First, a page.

As traveling trends started to evolve at the onset of COVID-19, the Treasure Coast’s tourism offices realized they needed creative ways to market the region.
So they told visitors not to come here.
The “Don’t Come Here” podcast debuted in late September 2021, its 14 monthly episodes highlighting the region’s drinking spots, professional sports and local businesses. Each episode streamed on Apple Podcasts, Google Podcasts and Spotify, accompanied by a YouTube video of the 25-35 minute conversation with local experts.
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Now a second season has launched, with the first episode released Nov. 1, focusing on the Treasure Coast’s fine-dining scene. The goal of the podcast’s ironic name was to garner listeners in a nontraditional way, said Ian Centrone, Martin County tourism manager.
“The idea was this snarky, tongue-in-cheek approach to help us stand out from the competition,” Centrone said. “We thought that it would be effective in capturing people’s attention in a really crowded podcasting space.”
The new season is being hosted by host Daniel “Dano” Russo, a local radio personality with more than 25 years experience, best-known for shows such as “The Love Doctors,” “On Call with Dano and Maegan” and “Dano and Nutter Afternoons.”
After parting ways in April with iHeartMedia, which produced those shows, Russo saw the casting call for the podcast and immediately was drawn to the title and what it represented, he said.
“I thought, ‘Wow, that’s interesting. Somebody that believes in deprecation like I did and knows that it works,’” Russo said. “I felt that chemistry again.”
In Season 2’s first episode, Russo spoke about the aspects of a quality dining experience with Kyle Greene, owner of Kyle G’s Prime Seafood and Steaks on Hutchinson Island in St. Lucie County; and with food blogger Thomspans Miller, who’s known as “The Treasure Coast Foodie.”
In the video version, a segment shows Russo eating at the Gafford restaurant in downtown Stuart, the first shot zooming in on his stained, white button-down from the first course, before the camera closes in on the real stars: the meatloaf and pork chops.
“My wife says, ‘I can’t take you anywhere.’ I said, ‘What are you talking about, man?’,” Russo said in the video. “I have a tendency to spill stuff.”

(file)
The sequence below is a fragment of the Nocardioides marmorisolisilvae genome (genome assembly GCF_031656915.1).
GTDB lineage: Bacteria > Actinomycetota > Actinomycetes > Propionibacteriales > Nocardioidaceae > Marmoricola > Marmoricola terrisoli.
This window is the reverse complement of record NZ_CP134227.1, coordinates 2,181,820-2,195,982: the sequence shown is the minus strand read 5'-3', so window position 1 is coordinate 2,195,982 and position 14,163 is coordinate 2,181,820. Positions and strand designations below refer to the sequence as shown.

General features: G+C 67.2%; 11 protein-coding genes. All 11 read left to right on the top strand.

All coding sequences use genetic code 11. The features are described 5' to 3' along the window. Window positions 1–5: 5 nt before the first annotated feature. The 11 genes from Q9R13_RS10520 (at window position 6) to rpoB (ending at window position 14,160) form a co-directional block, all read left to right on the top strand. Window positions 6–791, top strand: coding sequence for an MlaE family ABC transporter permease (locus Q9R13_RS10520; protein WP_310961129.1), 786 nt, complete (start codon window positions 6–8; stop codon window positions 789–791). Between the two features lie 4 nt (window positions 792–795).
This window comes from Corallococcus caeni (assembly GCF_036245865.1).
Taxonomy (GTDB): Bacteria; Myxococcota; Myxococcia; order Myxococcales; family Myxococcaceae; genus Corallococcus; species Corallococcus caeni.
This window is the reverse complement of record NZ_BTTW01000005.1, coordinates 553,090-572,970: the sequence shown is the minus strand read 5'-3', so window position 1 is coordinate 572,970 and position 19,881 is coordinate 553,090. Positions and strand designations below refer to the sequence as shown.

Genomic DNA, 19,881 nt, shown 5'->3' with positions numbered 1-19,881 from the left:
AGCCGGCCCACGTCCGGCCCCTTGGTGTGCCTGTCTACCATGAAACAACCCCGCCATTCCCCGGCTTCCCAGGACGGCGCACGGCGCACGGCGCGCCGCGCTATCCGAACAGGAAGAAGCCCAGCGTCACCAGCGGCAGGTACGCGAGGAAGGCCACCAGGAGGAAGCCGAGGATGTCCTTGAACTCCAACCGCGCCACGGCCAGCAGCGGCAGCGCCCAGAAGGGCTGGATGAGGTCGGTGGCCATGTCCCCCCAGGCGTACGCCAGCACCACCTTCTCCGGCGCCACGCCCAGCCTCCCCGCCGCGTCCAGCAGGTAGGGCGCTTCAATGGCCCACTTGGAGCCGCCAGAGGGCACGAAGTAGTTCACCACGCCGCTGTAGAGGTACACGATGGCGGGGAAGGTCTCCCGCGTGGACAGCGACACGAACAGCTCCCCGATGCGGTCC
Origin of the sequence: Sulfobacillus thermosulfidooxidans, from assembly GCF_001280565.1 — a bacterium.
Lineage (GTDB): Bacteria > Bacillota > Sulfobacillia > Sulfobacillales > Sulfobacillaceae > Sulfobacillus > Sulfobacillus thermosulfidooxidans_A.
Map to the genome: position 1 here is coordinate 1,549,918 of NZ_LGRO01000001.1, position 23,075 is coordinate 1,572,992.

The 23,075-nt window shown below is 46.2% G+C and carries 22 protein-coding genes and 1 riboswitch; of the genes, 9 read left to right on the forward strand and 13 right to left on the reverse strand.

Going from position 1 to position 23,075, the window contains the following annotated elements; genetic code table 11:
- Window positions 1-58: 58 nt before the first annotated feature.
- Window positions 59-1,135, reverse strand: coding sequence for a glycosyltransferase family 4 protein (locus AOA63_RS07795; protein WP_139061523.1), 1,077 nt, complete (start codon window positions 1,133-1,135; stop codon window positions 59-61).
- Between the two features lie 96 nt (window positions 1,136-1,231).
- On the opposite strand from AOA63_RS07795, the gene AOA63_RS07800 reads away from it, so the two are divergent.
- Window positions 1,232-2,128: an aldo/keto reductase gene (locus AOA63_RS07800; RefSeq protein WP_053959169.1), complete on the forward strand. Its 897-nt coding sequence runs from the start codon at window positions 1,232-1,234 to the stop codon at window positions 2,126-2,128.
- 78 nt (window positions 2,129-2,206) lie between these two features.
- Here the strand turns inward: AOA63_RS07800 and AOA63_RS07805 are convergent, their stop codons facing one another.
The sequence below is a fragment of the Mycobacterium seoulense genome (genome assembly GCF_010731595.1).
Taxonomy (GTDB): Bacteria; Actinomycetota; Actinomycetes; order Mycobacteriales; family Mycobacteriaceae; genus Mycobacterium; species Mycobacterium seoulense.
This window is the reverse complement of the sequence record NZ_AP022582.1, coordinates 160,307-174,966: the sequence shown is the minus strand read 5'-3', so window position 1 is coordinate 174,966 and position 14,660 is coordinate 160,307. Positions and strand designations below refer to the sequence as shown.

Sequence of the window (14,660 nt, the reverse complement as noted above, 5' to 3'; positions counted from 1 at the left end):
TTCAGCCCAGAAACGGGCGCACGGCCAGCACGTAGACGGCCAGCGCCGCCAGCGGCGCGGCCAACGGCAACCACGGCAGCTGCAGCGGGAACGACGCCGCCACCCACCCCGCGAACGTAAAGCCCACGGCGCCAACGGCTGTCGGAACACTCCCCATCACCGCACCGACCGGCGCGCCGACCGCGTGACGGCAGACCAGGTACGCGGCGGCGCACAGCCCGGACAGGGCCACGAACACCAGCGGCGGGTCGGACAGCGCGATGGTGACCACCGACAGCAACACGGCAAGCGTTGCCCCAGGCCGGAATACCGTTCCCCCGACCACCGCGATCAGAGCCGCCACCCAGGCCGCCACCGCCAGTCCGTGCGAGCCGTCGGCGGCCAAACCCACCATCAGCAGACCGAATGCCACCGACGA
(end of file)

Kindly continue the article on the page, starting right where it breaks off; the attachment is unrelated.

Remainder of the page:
As Russo spearheads ideas for future episodes, he said he’s looking forward to highlighting shipwrecks along the region’s coastline, such as the U.S.S. Rspannkin that was sunk as an artificial reef in July 1988 about 5½ miles off the St. Lucie Inlet.
Two episodes are recorded every-other month at 8th Avenue Studios in Port St. Lucie, according to studio owner Bryan Smith. It takes three to four hours to produce one episode.
“Podcasting has become such a huge part of our lives, and because of that, so many people are wanting to do podcasts now,” Smith said. “It’s really cool to have an entity that’s willing to invest in a higher production value and invest in a host with a name so it really is something that is enjoyable to listen to.”
The first season cost about $12,600 to produce, or about $900 an episode, Centrone said. The cost is divided among Indian River, St. Lucie and Martin counties’ respective tourism budgets.
As of late November, there had been 2,834 audio downloads of the podcast, or an average of 188 per episode, Centrone said. On YouTube, there were 5,308 views, or an average of 350 views per episode.
The latest fine-dining episode has garnered more than 1,600 views on YouTube.
Russo enjoys the multimedia aspect, he said, and compares the process to creating a painting.
“When I take behind a microphone, when I take to the air, it’s a Bob Ross,” Russo said, referring to the famous painter. “We’re going to start with the little bird in the sky here, then we’re going to paint a mountain in the background … I love all that.”